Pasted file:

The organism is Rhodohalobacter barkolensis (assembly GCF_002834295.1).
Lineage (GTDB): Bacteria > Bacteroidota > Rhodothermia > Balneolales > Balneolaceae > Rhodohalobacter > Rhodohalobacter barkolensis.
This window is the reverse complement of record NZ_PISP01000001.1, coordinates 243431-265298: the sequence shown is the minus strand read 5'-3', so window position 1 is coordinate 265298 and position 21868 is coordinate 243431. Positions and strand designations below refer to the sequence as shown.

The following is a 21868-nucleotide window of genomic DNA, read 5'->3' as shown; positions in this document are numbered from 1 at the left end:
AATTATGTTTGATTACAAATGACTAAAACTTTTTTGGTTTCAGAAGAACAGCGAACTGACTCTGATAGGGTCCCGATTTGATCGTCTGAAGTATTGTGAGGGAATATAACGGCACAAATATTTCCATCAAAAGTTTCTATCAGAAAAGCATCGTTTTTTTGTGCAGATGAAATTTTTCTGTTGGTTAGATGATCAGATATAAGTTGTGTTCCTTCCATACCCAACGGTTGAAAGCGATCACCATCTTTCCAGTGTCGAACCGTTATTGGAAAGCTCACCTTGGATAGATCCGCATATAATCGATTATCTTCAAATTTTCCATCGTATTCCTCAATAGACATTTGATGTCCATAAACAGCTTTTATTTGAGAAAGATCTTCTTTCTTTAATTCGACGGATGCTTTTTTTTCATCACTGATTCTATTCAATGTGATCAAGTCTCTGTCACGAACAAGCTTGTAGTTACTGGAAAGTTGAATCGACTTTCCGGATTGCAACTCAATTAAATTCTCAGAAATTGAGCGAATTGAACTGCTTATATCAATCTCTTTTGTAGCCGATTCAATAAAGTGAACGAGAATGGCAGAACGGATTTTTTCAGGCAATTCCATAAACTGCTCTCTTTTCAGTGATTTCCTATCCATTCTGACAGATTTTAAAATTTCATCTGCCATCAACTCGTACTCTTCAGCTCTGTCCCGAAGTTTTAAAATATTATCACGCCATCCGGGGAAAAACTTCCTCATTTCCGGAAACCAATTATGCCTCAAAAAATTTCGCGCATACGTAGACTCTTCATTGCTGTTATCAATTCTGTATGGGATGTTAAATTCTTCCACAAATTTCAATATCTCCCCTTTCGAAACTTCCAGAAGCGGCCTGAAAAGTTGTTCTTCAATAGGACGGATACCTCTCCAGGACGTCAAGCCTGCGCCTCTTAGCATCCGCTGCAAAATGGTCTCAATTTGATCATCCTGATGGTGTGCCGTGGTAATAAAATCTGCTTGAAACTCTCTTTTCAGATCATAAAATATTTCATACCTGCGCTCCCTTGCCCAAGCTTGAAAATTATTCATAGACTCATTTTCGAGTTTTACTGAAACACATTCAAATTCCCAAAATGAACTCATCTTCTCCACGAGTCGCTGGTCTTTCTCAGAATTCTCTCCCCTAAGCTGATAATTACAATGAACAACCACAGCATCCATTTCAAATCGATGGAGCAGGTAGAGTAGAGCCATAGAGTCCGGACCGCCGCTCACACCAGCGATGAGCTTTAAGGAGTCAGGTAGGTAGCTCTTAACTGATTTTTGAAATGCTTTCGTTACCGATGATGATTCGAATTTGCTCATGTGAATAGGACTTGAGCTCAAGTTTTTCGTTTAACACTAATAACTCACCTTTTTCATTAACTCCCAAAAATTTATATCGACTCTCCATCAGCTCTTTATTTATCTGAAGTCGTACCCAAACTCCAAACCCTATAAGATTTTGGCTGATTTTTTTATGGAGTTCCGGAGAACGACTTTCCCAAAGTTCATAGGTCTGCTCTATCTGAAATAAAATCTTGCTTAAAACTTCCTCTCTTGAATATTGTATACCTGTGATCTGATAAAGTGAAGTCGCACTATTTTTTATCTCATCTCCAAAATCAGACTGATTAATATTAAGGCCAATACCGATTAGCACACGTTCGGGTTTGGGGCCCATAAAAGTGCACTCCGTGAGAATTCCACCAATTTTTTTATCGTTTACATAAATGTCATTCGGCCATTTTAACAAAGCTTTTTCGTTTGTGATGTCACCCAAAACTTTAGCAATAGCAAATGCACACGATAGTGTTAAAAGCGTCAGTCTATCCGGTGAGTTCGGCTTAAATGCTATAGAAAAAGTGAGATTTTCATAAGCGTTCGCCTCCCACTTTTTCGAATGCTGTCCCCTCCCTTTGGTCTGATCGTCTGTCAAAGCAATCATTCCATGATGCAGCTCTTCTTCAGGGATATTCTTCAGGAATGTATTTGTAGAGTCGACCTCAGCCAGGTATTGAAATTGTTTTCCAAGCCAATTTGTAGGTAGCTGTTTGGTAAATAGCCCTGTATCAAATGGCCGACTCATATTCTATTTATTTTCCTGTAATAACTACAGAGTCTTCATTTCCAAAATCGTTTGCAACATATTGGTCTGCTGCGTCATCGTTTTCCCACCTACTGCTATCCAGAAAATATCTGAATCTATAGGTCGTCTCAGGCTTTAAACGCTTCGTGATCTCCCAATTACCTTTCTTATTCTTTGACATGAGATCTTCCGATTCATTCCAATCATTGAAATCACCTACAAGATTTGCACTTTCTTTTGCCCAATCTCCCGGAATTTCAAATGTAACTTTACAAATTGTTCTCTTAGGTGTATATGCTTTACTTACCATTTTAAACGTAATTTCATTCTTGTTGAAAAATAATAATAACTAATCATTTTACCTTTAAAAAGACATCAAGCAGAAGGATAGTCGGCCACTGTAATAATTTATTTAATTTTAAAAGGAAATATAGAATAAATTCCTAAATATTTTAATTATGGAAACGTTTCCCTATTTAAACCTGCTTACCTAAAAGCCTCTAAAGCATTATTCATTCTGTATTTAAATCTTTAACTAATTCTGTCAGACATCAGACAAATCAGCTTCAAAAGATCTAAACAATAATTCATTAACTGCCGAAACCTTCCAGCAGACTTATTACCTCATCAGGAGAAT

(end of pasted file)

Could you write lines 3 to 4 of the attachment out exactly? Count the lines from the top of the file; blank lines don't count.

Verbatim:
This window is the reverse complement of record NZ_PISP01000001.1, coordinates 243431-265298: the sequence shown is the minus strand read 5'-3', so window position 1 is coordinate 265298 and position 21868 is coordinate 243431. Positions and strand designations below refer to the sequence as shown.

The following is a 21868-nucleotide window of genomic DNA, read 5'->3' as shown; positions in this document are numbered from 1 at the left end: